I saw a story on the news about home insurance claims involving a contractor that was being accused of charging for work that was not done, and for not completing work, leaving the homeowner with their house torn up and big bills to pay. The reporter said the contractor is being investigated by the Construction Contractors Board, but the contractor told the reporter the real problem is with the insurance companies. I hope I never have a claim, but if I do, how can I be sure the insurance company will pay my claim?
If you do experience a loss, there are certain common requirements in insurance policies that must be met. You need to notify your company as soon as possible about the loss, protect your property from further damage, and make the property available for inspection. Having a contractor come in and start tearing out property before the insurance company has an opportunity to inspect the loss could jeopardize your claim.
The first step in working with your insurance company is to determine whether the loss is covered by the policy. We recently published our top 10 homeowner myths listing some of the more common issues that come up. If your insurance company determines the loss is not covered, it must provide an explanation that includes the policy language that applies. If you have questions about the position your company is taking, you can contact a consumer advocate here at the Oregon Insurance Division for assistance. Your advocate can review the policy language and the Insurance Code to be sure the company is in compliance with the terms of the contract and the law.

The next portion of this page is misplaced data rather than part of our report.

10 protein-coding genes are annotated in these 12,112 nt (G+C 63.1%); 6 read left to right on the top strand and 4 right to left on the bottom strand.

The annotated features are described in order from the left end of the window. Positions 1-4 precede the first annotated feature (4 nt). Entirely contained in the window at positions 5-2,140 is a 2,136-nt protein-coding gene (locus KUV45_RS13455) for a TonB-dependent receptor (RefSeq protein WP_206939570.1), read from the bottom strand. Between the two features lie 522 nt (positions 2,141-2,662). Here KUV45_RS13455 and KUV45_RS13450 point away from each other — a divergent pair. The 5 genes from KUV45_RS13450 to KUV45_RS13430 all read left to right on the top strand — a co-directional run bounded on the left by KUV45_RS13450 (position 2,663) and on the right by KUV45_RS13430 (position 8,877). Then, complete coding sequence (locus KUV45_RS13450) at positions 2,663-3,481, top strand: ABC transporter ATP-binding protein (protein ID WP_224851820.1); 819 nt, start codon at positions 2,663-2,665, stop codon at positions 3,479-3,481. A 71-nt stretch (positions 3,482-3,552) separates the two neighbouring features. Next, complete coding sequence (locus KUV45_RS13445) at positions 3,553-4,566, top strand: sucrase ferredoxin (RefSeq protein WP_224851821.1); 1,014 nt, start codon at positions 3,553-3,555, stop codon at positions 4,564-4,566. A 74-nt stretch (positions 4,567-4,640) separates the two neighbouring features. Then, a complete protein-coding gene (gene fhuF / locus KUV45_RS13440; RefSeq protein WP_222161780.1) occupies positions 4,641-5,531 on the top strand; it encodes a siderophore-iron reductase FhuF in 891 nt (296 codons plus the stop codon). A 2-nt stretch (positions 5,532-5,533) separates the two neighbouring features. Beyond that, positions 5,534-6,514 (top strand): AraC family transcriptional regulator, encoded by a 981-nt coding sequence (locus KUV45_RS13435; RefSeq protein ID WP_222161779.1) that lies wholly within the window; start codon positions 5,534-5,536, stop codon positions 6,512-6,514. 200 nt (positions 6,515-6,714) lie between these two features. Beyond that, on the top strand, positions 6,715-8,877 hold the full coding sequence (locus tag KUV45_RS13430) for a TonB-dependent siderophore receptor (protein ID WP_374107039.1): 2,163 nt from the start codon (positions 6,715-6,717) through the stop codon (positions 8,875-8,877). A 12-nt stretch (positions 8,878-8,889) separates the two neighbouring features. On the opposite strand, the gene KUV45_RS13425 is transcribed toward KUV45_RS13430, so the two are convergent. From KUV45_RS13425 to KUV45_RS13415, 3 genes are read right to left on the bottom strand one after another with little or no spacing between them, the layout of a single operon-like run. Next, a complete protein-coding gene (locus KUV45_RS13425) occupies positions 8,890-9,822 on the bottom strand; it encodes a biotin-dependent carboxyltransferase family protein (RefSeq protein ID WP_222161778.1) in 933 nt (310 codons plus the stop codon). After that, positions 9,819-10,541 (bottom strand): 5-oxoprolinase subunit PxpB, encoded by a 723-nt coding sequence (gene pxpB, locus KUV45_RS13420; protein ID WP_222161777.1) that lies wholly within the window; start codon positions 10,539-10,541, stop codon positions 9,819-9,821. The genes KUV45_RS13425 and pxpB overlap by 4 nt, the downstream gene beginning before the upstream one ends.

When it comes to selecting a contractor, we suggest using the same approach you would use to select a product or service if you were paying for the repair yourself. Check with family, friends and business professionals you know and trust for recommendations. Check with the Construction Contractors Board, the Department of Justice, and the Better Business Bureau for complaint information. Once you've narrowed down your choices, get itemized estimates that clearly identify the work that needs to be done. Sometimes the insurance company claim representative will write an estimate. We suggest sharing that with your contractor. Be sure you, the insurance company, and your contractor are in agreement before signing a contract or authorizing any work. Also, be sure you understand your obligation. For example, you will generally have a deductible to pay, and there may be limitations that lead to additional cost sharing.
Sometimes additional damage is found once the work is underway. If that happens, we suggest contacting the insurance company immediately. Depending on the extent of the additional damage, the insurance company may need to make another inspection. Your contractor can provide information but it's your house and we recommend that you stay in contact with the insurance company and the contractor to be sure there is agreement about additional repairs before continuing the work.
If you have questions about your home coverage, or you experience difficulties with your claim, the Insurance Division Consumer Advocacy Team is available at 1-888-877-4894. Information is also available on our website, www.insurance.oregon.gov.